A 48-year-old legless woman claims she fended off a crowbar attack before turning the weapon on her 73-year-old friend and killing him.
But Chattanooga police investigator Lucas Fuller told a judge Tuesday that the body of James Masingill was found seated in his chair facing a television with 17 strike wounds.
Some of the injuries were on his arms, which he likely used to defend himself, the officer said. Twelve of the wounds were head lacerations and skull fractures.
And he saw no injuries to Laura Lee Morgan.
Sessions Judge Christie Mahn Sell sent Morgan's murder charge to the grand jury.
Morgan told police she had smoked $80 worth of crack-cocaine before the altercation on Jan. 26 at their 3401 S. Orchard Knob Ave. home. The man had purchased scratch-off lottery tickets and returned to his home with $40 in winnings.
Morgan asked Masingill for half of the money.
The pair argued about Morgan's crack use. That was when, she told police, he rushed her with a crowbar. But she caught the weapon and then began beating him with it.
Morgan took $200 from Masingill's wallet and called her drug dealer to bring her more crack. After she smoked the drug she called 911 and told police she had beaten Masingill.
During later interviews that night Morgan said she and Masingill smoked the drug together and had been friends for 15 years.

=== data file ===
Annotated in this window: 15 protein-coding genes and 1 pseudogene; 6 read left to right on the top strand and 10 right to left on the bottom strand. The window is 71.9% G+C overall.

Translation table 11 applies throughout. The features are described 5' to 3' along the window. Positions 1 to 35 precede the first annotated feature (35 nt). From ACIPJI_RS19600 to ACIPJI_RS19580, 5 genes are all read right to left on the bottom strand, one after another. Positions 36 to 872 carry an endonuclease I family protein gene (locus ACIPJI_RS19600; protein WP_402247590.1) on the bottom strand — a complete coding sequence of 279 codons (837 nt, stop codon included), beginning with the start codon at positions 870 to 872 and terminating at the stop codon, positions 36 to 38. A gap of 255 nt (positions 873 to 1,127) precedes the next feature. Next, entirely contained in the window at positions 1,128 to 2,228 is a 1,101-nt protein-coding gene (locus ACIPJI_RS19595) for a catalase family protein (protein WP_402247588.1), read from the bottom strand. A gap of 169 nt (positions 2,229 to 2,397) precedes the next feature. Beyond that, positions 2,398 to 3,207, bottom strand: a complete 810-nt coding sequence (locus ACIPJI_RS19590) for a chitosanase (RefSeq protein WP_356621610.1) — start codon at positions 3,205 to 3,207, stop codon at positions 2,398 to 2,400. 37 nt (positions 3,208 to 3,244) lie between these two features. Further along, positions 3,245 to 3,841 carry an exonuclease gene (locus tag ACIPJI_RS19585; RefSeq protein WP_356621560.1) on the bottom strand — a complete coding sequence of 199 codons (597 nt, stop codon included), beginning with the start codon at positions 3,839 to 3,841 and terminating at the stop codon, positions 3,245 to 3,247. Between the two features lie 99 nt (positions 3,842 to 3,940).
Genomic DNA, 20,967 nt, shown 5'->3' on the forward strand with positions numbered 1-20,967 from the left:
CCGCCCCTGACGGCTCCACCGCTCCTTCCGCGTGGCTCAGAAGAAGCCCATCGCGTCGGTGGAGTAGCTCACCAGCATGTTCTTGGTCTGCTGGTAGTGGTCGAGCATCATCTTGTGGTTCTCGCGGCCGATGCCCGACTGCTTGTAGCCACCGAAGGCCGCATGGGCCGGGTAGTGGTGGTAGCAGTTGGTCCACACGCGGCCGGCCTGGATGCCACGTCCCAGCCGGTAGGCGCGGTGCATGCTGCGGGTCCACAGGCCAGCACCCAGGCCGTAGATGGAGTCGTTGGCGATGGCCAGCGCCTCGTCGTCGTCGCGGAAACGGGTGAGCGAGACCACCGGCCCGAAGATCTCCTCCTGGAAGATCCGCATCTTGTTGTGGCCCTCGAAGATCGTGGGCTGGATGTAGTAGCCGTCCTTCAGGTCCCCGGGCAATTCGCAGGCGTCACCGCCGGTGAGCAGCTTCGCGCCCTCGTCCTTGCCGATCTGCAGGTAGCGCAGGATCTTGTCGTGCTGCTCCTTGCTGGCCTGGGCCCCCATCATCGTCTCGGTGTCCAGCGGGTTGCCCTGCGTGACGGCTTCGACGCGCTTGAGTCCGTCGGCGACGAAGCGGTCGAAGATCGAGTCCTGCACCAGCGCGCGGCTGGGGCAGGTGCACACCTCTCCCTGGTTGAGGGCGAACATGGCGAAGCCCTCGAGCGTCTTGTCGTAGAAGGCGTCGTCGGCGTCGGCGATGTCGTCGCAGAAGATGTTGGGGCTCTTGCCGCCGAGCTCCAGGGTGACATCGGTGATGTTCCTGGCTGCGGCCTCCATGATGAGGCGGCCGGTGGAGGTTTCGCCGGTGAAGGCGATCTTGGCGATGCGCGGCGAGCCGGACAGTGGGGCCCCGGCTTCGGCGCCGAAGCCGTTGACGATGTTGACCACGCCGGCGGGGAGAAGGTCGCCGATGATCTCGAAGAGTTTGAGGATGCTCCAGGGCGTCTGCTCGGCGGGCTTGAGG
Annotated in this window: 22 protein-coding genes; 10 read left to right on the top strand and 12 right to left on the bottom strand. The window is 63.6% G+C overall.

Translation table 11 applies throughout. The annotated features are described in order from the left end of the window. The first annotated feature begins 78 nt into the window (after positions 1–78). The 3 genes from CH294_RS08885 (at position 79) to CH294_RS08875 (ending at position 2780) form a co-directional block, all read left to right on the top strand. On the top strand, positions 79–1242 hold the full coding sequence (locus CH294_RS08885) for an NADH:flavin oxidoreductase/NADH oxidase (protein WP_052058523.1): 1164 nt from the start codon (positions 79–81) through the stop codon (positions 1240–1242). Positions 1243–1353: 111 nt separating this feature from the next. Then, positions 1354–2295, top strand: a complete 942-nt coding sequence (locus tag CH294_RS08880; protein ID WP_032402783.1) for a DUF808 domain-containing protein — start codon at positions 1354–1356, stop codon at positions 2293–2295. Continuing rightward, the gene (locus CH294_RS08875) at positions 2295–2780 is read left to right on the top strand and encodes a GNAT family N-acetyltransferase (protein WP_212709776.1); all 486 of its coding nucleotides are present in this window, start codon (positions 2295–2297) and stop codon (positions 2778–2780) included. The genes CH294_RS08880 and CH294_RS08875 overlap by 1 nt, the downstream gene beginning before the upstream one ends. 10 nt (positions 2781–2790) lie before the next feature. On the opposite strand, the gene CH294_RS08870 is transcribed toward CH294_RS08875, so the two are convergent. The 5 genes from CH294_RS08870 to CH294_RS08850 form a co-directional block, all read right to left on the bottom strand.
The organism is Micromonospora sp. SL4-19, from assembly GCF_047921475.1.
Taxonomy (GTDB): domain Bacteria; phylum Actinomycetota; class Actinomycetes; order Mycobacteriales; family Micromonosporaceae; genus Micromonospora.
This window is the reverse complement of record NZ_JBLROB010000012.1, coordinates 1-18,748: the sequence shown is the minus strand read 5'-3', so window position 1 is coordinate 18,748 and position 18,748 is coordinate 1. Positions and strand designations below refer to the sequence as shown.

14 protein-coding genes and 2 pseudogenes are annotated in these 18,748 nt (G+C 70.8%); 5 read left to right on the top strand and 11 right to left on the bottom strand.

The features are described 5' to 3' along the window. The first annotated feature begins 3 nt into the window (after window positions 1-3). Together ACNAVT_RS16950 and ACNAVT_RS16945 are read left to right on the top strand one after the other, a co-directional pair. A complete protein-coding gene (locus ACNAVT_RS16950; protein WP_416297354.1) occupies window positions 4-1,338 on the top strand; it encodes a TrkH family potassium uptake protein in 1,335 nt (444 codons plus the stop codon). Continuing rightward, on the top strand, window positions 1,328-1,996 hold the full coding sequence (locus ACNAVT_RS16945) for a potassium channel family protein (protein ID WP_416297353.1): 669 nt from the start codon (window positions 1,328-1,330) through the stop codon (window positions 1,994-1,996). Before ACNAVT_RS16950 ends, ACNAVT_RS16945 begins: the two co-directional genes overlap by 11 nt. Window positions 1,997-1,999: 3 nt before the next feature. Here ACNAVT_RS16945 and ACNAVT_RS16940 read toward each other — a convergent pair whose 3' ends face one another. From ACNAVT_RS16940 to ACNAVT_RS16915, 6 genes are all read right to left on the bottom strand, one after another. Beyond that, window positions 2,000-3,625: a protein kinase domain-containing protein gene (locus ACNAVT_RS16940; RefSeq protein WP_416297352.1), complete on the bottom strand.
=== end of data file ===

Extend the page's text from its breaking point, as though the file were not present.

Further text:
The Hamilton County medical examiner's report showed extensive bruising and lacerations on both of Massingill's arms, especially on his right hand.
A detailed sketch in the report shows cuts on Masingill's face near his left eye socket, along his nose and forehead and a 6-inch laceration along the left side of his head, among other injuries.
Susan Price, a registered tax return preparer at Jones Bookkeeping & Tax Service, works next door to where Masingill lived.
There were never noises of arguing from the modest stucco home, she said. Tattered crime scene tape was still wrapped around part of the house Monday.
She said Masingill's health appeared to be deteriorating, which made her doubt Morgan's self-defense story.
"He was frail. He walked into his house a little slower and had to hold on to the car," she said.
Price said a ramp to his home was installed by a nonprofit a couple of weeks before his death after Morgan began staying there more often.
"There's just no way she had to beat him like that to get his money," Price said.